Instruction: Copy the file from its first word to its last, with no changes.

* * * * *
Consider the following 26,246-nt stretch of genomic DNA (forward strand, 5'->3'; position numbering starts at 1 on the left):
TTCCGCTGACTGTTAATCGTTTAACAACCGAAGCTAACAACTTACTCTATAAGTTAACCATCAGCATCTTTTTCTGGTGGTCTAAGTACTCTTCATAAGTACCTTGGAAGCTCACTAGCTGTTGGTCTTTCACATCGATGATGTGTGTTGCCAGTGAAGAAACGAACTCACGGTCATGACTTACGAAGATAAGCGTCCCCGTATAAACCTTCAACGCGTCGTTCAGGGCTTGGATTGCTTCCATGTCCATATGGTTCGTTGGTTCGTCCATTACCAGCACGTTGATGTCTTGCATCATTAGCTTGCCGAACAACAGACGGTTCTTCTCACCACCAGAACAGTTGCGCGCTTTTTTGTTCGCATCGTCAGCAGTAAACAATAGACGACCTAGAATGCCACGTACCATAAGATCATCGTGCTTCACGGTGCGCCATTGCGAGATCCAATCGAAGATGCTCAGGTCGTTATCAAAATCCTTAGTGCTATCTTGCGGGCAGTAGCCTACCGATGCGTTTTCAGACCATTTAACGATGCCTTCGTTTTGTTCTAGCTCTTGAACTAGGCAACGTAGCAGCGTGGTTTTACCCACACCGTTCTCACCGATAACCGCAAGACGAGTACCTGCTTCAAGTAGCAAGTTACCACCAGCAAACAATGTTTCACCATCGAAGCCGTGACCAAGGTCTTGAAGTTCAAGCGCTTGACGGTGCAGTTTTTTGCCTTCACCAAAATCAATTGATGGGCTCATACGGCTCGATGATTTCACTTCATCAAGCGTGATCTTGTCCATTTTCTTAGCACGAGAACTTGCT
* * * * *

Consider the following 26,246-nt stretch of genomic DNA (forward strand, 5'->3'; position numbering starts at 1 on the left):
TTCCGCTGACTGTTAATCGTTTAACAACCGAAGCTAACAACTTACTCTATAAGTTAACCATCAGCATCTTTTTCTGGTGGTCTAAGTACTCTTCATAAGTACCTTGGAAGCTCACTAGCTGTTGGTCTTTCACATCGATGATGTGTGTTGCCAGTGAAGAAACGAACTCACGGTCATGACTTACGAAGATAAGCGTCCCCGTATAAACCTTCAACGCGTCGTTCAGGGCTTGGATTGCTTCCATGTCCATATGGTTCGTTGGTTCGTCCATTACCAGCACGTTGATGTCTTGCATCATTAGCTTGCCGAACAACAGACGGTTCTTCTCACCACCAGAACAGTTGCGCGCTTTTTTGTTCGCATCGTCAGCAGTAAACAATAGACGACCTAGAATGCCACGTACCATAAGATCATCGTGCTTCACGGTGCGCCATTGCGAGATCCAATCGAAGATGCTCAGGTCGTTATCAAAATCCTTAGTGCTATCTTGCGGGCAGTAGCCTACCGATGCGTTTTCAGACCATTTAACGATGCCTTCGTTTTGTTCTAGCTCTTGAACTAGGCAACGTAGCAGCGTGGTTTTACCCACACCGTTCTCACCGATAACCGCAAGACGAGTACCTGCTTCAAGTAGCAAGTTACCACCAGCAAACAATGTTTCACCATCGAAGCCGTGACCAAGGTCTTGAAGTTCAAGCGCTTGACGGTGCAGTTTTTTGCCTTCACCAAAATCAATTGATGGGCTCATACGGCTCGATGATTTCACTTCATCAAGCGTGATCTTGTCCATTTTCTTAGCACGAGAACTTGCT